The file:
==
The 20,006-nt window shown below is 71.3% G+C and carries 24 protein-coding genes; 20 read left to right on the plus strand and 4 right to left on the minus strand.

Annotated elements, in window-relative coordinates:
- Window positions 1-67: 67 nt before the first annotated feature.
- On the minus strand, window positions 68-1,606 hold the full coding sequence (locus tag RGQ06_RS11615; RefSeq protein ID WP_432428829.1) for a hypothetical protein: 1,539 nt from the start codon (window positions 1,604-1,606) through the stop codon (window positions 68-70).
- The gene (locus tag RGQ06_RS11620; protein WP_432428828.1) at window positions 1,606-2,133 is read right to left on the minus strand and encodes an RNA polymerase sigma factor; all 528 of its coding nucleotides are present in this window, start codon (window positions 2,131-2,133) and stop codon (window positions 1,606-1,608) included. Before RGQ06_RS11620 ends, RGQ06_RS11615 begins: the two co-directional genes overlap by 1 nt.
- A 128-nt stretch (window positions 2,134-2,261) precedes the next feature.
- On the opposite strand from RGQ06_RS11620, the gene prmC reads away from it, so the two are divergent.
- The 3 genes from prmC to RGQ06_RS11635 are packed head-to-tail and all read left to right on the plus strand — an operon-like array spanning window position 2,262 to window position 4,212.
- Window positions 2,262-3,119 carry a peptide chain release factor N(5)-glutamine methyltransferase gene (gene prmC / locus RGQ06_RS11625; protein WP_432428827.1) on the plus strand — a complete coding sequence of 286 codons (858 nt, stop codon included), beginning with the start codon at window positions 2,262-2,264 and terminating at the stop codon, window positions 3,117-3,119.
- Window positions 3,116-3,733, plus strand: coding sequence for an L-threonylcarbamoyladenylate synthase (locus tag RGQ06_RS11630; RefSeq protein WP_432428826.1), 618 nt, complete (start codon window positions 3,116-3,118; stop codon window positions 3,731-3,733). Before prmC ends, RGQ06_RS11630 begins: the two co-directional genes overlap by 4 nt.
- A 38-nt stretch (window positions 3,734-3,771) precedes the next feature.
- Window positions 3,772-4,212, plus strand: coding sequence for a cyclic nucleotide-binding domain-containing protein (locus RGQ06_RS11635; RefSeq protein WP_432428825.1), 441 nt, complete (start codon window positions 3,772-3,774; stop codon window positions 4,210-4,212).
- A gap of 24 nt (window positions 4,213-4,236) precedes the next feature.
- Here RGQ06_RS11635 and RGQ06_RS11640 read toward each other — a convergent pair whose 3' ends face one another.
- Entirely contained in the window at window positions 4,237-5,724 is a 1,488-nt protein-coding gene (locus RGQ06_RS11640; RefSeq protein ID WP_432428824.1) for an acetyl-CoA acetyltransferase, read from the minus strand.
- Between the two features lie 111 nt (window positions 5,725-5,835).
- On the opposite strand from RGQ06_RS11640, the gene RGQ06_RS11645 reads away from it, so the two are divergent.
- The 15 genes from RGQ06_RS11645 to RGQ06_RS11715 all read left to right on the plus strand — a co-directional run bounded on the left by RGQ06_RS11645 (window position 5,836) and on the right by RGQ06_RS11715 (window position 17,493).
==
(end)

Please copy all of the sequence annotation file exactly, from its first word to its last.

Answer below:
The 20,006-nt window shown below is 71.3% G+C and carries 24 protein-coding genes; 20 read left to right on the plus strand and 4 right to left on the minus strand.

Annotated elements, in window-relative coordinates:
- Window positions 1-67: 67 nt before the first annotated feature.
- On the minus strand, window positions 68-1,606 hold the full coding sequence (locus tag RGQ06_RS11615; RefSeq protein ID WP_432428829.1) for a hypothetical protein: 1,539 nt from the start codon (window positions 1,604-1,606) through the stop codon (window positions 68-70).
- The gene (locus tag RGQ06_RS11620; protein WP_432428828.1) at window positions 1,606-2,133 is read right to left on the minus strand and encodes an RNA polymerase sigma factor; all 528 of its coding nucleotides are present in this window, start codon (window positions 2,131-2,133) and stop codon (window positions 1,606-1,608) included. Before RGQ06_RS11620 ends, RGQ06_RS11615 begins: the two co-directional genes overlap by 1 nt.
- A 128-nt stretch (window positions 2,134-2,261) precedes the next feature.
- On the opposite strand from RGQ06_RS11620, the gene prmC reads away from it, so the two are divergent.
- The 3 genes from prmC to RGQ06_RS11635 are packed head-to-tail and all read left to right on the plus strand — an operon-like array spanning window position 2,262 to window position 4,212.
- Window positions 2,262-3,119 carry a peptide chain release factor N(5)-glutamine methyltransferase gene (gene prmC / locus RGQ06_RS11625; protein WP_432428827.1) on the plus strand — a complete coding sequence of 286 codons (858 nt, stop codon included), beginning with the start codon at window positions 2,262-2,264 and terminating at the stop codon, window positions 3,117-3,119.
- Window positions 3,116-3,733, plus strand: coding sequence for an L-threonylcarbamoyladenylate synthase (locus tag RGQ06_RS11630; RefSeq protein WP_432428826.1), 618 nt, complete (start codon window positions 3,116-3,118; stop codon window positions 3,731-3,733). Before prmC ends, RGQ06_RS11630 begins: the two co-directional genes overlap by 4 nt.
- A 38-nt stretch (window positions 3,734-3,771) precedes the next feature.
- Window positions 3,772-4,212, plus strand: coding sequence for a cyclic nucleotide-binding domain-containing protein (locus RGQ06_RS11635; RefSeq protein WP_432428825.1), 441 nt, complete (start codon window positions 3,772-3,774; stop codon window positions 4,210-4,212).
- A gap of 24 nt (window positions 4,213-4,236) precedes the next feature.
- Here RGQ06_RS11635 and RGQ06_RS11640 read toward each other — a convergent pair whose 3' ends face one another.
- Entirely contained in the window at window positions 4,237-5,724 is a 1,488-nt protein-coding gene (locus RGQ06_RS11640; RefSeq protein ID WP_432428824.1) for an acetyl-CoA acetyltransferase, read from the minus strand.
- Between the two features lie 111 nt (window positions 5,725-5,835).
- On the opposite strand from RGQ06_RS11640, the gene RGQ06_RS11645 reads away from it, so the two are divergent.
- The 15 genes from RGQ06_RS11645 to RGQ06_RS11715 all read left to right on the plus strand — a co-directional run bounded on the left by RGQ06_RS11645 (window position 5,836) and on the right by RGQ06_RS11715 (window position 17,493).